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Annihilation is an ambitious, fascinating, complex, beautiful and frustrating science fiction film. At times it is absolutely mesmerizing. At others, I was not entirely sure that writer/director Alex Garland was successfully conveying his vision. But it is always captivating.
Jewish actress Natalie Portman (who was born in Jerusalem) stars as Lena, a biologist and teacher who served in the army. Her husband, Kane (Oscar Isaac), is sent on a military assignment and does not return. She assumes the worst until he shows up a year later. But something seems different about him. Soon, Lena and Kane are grabbed by the organization responsible for his most recent mission. It turns out he was sent to a place called Area X, a mysterious space no one had ever returned from before, surrounded by a strange, shimmering barrier. Lena volunteers herself for the next expedition, being led by psychologist Dr. Ventress (Jewish actress Jennifer Jason Leigh), so she can figure out what happened to her husband.
The look and feel of Annihilation is very distinctive. Area X is creepy and beautiful. There is something not quite right about it, like nature itself is working against the intruders. There is the constant fear of a threat, even when there is no reason to think there is one. Somehow, every space inside Area X feels like danger, whether it is the open fields or the military base they make camp in. The way flowers grow makes for a fantastic and unsettling visual. And then there is the lighthouse, the central feature of Area X. Lighthouses are supposed to be beacons of protection for ships, but this one may not be so safe as it calls to those trying to discover the secrets of this land.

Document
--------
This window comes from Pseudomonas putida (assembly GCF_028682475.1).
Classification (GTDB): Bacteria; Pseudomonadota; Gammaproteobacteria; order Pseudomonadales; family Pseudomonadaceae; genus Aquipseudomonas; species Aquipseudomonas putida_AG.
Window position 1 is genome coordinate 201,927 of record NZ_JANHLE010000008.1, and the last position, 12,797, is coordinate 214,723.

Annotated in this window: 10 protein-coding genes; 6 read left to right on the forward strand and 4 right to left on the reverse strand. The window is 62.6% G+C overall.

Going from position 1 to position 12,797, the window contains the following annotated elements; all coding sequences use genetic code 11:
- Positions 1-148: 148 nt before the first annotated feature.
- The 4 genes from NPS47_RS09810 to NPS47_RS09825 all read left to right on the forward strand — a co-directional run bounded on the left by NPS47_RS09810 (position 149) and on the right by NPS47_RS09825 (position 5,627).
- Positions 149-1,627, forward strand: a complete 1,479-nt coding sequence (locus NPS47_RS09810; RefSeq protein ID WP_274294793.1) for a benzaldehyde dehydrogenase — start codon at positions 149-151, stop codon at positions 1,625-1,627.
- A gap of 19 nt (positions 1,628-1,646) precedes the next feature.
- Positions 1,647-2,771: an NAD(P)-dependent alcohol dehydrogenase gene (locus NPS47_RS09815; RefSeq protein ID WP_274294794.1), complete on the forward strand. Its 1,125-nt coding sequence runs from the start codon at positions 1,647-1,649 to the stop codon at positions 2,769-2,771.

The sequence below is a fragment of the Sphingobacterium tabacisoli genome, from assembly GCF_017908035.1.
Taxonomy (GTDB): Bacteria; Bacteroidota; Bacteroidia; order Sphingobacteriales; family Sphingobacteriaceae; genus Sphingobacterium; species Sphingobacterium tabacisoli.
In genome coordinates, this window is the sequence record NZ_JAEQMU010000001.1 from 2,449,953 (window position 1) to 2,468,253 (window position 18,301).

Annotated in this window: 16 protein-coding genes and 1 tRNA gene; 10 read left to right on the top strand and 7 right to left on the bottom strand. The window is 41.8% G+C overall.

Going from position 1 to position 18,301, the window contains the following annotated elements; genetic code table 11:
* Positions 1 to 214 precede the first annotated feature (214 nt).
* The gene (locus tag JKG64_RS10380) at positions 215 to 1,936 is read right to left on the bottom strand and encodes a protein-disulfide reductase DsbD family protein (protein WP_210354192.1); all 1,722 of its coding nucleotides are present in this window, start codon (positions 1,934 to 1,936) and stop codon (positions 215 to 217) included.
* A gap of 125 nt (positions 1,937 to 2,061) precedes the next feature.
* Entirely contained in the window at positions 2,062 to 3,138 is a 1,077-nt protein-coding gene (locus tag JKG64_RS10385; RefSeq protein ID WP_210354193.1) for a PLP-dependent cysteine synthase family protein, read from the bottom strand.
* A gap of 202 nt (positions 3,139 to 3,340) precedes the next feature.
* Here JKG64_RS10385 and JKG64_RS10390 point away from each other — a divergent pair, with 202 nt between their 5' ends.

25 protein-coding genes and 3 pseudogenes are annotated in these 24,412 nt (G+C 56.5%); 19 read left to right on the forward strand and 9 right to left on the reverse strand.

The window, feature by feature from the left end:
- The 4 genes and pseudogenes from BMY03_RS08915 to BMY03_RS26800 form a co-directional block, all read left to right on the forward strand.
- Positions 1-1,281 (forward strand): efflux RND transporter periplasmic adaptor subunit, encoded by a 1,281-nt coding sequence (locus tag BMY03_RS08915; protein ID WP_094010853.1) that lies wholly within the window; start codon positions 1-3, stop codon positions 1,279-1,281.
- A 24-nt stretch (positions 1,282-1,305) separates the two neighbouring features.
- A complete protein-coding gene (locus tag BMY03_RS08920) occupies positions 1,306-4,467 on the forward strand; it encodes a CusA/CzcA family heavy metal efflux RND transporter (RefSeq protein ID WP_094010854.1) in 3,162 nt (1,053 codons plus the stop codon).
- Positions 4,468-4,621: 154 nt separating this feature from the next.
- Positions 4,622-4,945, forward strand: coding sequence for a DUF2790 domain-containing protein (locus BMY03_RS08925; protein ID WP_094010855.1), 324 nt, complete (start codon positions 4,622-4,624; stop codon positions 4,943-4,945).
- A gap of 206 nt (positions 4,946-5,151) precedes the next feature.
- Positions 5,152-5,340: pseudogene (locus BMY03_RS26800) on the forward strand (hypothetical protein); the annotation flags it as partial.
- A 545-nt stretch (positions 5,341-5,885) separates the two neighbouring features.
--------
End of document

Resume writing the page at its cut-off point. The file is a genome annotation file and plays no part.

Annihilation is extremely compelling from start to finish. Garland has made a science fiction film that uses its premise to actually be about something. There are thriller elements, but the mysteries mainly take place inside the characters minds and, even more so, inside Area X. However, his attempts to explain Area X are not quite as successful. The ending came off as a bit of a letdown because of that and did not live up to the intriguing premise. The revelations are too easy and unconvincing.
Annihilation is an adaptation of the 2014 novel by Jeff VanderMeer (the first book in a trilogy). It is not a faithful adaptation of the novel, which is not surprising since the book is not cinematic. Parts of the setup are similar as are some of the personal details of the characters. Tonally it feels like the same world. Garland did punch it up a bit with some action scenes and more specific character details. Though I am sure that this film will be divisive, it is more easily accessible than the book in that the protagonist is more relatable and events are a little clearer. But, having read the book, you can see how Garland arrived at some of his ideas.
Overall, Annihilation is a fascinating and thought-provoking exercise that does not quite deliver on its promise. There are certainly a lot of positives. The visuals are impressive, the pacing is great and Natalie Portman gives a really good performance. Between this and his 2015 directorial debut, Ex Machina, Alex Garland is becoming a really interesting voice in contemporary sci-fi cinema. Annihilation is 75% a great film and 25% an overly ambitious head-scratcher. But that 75% is enough to make me want to see it again. Maybe the next time, I will get a better grasp on the other 25%.
By Ben Pivoz
Ben’s Movie Reviews
Read Ben’s last movie review on Black Panther.